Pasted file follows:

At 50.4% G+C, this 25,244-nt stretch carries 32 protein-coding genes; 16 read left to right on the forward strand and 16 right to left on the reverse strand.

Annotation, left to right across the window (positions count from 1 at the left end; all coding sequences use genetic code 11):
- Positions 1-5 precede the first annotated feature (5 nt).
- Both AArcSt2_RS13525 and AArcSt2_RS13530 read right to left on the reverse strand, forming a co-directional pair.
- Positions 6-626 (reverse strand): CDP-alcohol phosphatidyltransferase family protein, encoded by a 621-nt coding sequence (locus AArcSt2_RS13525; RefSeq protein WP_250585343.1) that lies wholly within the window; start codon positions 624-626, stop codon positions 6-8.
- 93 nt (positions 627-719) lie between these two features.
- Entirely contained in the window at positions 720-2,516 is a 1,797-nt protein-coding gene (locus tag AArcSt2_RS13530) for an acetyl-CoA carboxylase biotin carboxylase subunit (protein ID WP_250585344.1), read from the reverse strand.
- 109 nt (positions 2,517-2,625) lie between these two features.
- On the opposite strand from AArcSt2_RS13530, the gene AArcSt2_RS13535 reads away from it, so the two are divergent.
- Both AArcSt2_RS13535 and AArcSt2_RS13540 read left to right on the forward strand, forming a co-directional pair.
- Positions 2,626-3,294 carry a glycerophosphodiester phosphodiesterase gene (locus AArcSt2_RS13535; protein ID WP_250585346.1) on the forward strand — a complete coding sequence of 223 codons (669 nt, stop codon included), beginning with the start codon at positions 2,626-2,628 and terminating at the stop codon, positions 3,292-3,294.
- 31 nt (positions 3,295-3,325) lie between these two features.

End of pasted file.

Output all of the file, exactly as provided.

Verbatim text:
At 50.4% G+C, this 25,244-nt stretch carries 32 protein-coding genes; 16 read left to right on the forward strand and 16 right to left on the reverse strand.

Annotation, left to right across the window (positions count from 1 at the left end; all coding sequences use genetic code 11):
- Positions 1-5 precede the first annotated feature (5 nt).
- Both AArcSt2_RS13525 and AArcSt2_RS13530 read right to left on the reverse strand, forming a co-directional pair.
- Positions 6-626 (reverse strand): CDP-alcohol phosphatidyltransferase family protein, encoded by a 621-nt coding sequence (locus AArcSt2_RS13525; RefSeq protein WP_250585343.1) that lies wholly within the window; start codon positions 624-626, stop codon positions 6-8.
- 93 nt (positions 627-719) lie between these two features.
- Entirely contained in the window at positions 720-2,516 is a 1,797-nt protein-coding gene (locus tag AArcSt2_RS13530) for an acetyl-CoA carboxylase biotin carboxylase subunit (protein ID WP_250585344.1), read from the reverse strand.
- 109 nt (positions 2,517-2,625) lie between these two features.
- On the opposite strand from AArcSt2_RS13530, the gene AArcSt2_RS13535 reads away from it, so the two are divergent.
- Both AArcSt2_RS13535 and AArcSt2_RS13540 read left to right on the forward strand, forming a co-directional pair.
- Positions 2,626-3,294 carry a glycerophosphodiester phosphodiesterase gene (locus AArcSt2_RS13535; protein ID WP_250585346.1) on the forward strand — a complete coding sequence of 223 codons (669 nt, stop codon included), beginning with the start codon at positions 2,626-2,628 and terminating at the stop codon, positions 3,292-3,294.
- 31 nt (positions 3,295-3,325) lie between these two features.